For Prostitutes, Is Murder an Occupational Hazard?

From Mother Jones:

By Titania Kumeh
Fri Mar. 18, 2011

As MoJo reporter Mac McClelland pointed out earlier this week, murdered prostitutes don’t often make the news these days. When they do, their deaths may be dismissed as more occupational hazard than crime. Here, for example, is how St. Francis County sheriff Bobby May explained the fatal shooting of trans prostitute 25-year-old Marcal Camero Tye: “You know, prostitutes, these types of folks—it’s a risk. Whenever you’re soliciting, things of this nature happen sometimes.” Translation: If Tye hadn’t been trans and/or a prostitute, the murder would have most likely never happened. But why is it so easy to deny a prostitute’s right to safety?

Some sex worker advocates say that if the media did more work to humanize prostitutes, violence against this demographic would occur less frequently. Cyndee Clay, the executive director of Helping Individual Prostitutes Survive, is one. The Washington, D.C.-based counseling and outreach center reaches about 7,000 sex workers a year and has a 24-hour crisis assistance center for sex workers who have been victims of crime and/or who want to transition out of sex work. A few years ago, HIPS submitted its study of police abuse and misconduct cases against trans and female clients to Amnesty International. And recently, it helped prepare a United Nations report vying for sex worker rights in the United States. Clay spoke with me about prostitute safety, decriminalization, and the real reason people get into sex work.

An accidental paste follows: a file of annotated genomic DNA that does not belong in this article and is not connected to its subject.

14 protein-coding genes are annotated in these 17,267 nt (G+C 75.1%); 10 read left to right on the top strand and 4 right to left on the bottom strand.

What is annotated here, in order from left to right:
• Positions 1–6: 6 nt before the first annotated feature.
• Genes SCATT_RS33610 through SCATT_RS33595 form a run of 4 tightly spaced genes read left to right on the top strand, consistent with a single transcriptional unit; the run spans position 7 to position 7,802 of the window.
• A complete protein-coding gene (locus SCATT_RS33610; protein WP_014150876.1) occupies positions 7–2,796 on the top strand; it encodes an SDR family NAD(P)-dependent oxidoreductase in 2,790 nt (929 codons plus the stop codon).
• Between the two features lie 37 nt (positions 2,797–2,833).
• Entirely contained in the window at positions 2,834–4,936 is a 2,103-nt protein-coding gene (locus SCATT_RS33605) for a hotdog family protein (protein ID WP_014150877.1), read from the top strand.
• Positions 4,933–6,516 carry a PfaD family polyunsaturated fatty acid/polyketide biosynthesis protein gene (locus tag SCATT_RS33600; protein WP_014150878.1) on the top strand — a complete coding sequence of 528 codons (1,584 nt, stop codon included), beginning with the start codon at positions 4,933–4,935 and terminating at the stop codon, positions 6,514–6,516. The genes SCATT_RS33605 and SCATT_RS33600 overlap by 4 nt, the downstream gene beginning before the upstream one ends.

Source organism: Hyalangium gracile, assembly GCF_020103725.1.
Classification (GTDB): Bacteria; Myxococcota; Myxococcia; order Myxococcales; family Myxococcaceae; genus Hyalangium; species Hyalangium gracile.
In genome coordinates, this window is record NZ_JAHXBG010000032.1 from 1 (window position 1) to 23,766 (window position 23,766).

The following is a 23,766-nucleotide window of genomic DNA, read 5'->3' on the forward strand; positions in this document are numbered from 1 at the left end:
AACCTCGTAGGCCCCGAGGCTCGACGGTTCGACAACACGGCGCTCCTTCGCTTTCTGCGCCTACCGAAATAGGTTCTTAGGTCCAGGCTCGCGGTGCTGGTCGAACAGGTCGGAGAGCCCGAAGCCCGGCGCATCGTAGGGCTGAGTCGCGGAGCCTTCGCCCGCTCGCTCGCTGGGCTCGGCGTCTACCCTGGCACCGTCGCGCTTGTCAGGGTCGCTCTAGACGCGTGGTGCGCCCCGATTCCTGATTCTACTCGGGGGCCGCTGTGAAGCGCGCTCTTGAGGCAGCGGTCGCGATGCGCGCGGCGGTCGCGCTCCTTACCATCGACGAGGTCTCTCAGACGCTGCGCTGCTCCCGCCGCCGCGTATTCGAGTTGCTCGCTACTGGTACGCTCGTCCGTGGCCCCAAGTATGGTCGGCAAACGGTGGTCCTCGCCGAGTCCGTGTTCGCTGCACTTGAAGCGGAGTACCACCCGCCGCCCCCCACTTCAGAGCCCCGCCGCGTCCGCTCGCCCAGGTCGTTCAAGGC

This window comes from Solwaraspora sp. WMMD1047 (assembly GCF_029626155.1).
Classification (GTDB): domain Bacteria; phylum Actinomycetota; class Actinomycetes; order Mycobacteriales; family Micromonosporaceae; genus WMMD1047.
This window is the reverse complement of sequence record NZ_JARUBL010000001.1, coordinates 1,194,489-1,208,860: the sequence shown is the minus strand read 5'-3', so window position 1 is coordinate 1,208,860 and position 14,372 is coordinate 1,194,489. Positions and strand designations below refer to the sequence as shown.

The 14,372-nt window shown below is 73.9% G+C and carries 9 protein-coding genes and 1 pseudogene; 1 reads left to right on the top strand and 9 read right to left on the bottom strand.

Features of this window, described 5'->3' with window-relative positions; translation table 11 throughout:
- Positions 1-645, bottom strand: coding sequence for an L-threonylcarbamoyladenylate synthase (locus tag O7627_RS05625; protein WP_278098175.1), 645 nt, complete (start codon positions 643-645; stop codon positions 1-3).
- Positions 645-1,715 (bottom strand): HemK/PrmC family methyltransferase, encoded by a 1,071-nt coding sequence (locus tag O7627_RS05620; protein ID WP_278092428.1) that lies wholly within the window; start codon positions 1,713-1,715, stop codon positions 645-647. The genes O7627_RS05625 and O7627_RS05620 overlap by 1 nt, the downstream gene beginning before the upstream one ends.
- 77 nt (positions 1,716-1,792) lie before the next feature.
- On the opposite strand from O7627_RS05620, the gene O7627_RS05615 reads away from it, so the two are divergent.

Mother Jones: Based on the people you’ve worked with at HIPS, why do most people get into sex work?

Cyndee Clay: There’s not one story of why people do commercial sexual exchange for money, whether that’s formalized sex work or whether that’s entering into a relationship where you know that being intimate with someone means that you’re going to receive some financial assistance or shelter. I think what we do see is that the more economically disadvantaged or educationally disadvantaged, or the less power you have in the community already, tends to increase the likelihood that you’re going to be or feel coerced into sex

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